New Jersey bill would outlaw text messaging

| 6/5/2007

In an attempt to make the state’s roadways a little safer, a New Jersey Assembly panel advanced a bill intended to limit driver distractions.

The Assembly Consumer Affairs Committee voted unanimously to release a bill to the full chamber that would make it illegal to type, read or send text messages while at the wheel.

Sponsored by Assemblyman Paul Moriarty, D-Gloucester, the bill follows in the foot steps of a new state law in Washington. That state’s law makes it a secondary offense to drive while “texting” – meaning a person would have to be pulled over for another violation, such as speeding, before being ticketed. That new rule takes effect Jan. 1.

The New Jersey bill would allow police to pull over drivers solely for violating the rule. Offenders would face fines up to $250.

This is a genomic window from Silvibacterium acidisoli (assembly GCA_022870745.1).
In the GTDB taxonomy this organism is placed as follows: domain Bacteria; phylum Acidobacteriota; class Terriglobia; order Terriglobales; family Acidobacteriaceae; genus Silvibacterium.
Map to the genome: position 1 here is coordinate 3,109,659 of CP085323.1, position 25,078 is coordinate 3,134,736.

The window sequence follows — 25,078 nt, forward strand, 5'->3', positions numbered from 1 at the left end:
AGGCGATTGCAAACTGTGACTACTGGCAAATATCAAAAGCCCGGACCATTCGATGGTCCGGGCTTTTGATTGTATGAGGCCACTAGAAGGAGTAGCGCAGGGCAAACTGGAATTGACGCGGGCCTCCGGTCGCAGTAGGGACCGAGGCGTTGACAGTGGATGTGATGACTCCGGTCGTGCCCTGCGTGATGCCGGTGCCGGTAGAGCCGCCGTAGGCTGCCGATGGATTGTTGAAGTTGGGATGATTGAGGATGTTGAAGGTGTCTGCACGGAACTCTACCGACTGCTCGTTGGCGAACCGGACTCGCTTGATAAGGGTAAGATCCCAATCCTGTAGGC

The state already prohibits the use of hand-held cell phones by all drivers. Police aren’t able to stop vehicles solely for violating the rule.

Efforts to curb the practice of using electronic wireless devices, such as a BlackBerry device, while driving have picked up steam following the release of a Nationwide Mutual Insurance survey that found one in five drivers texting while driving. That number nearly doubles for drivers aged 18 to 27.

“Clearly, this is a problem that will become more severe in the future as wireless communications become more commonplace,” David Mayer, D-Gloucester, said in a written statement. “We need to act now to discourage it.”

The bill – A4146 – has been forwarded to the Assembly floor for possible consideration. An identical bill – S2764 – is awaiting assignment to committee in the Senate.

– Keith Goble, state legislative editor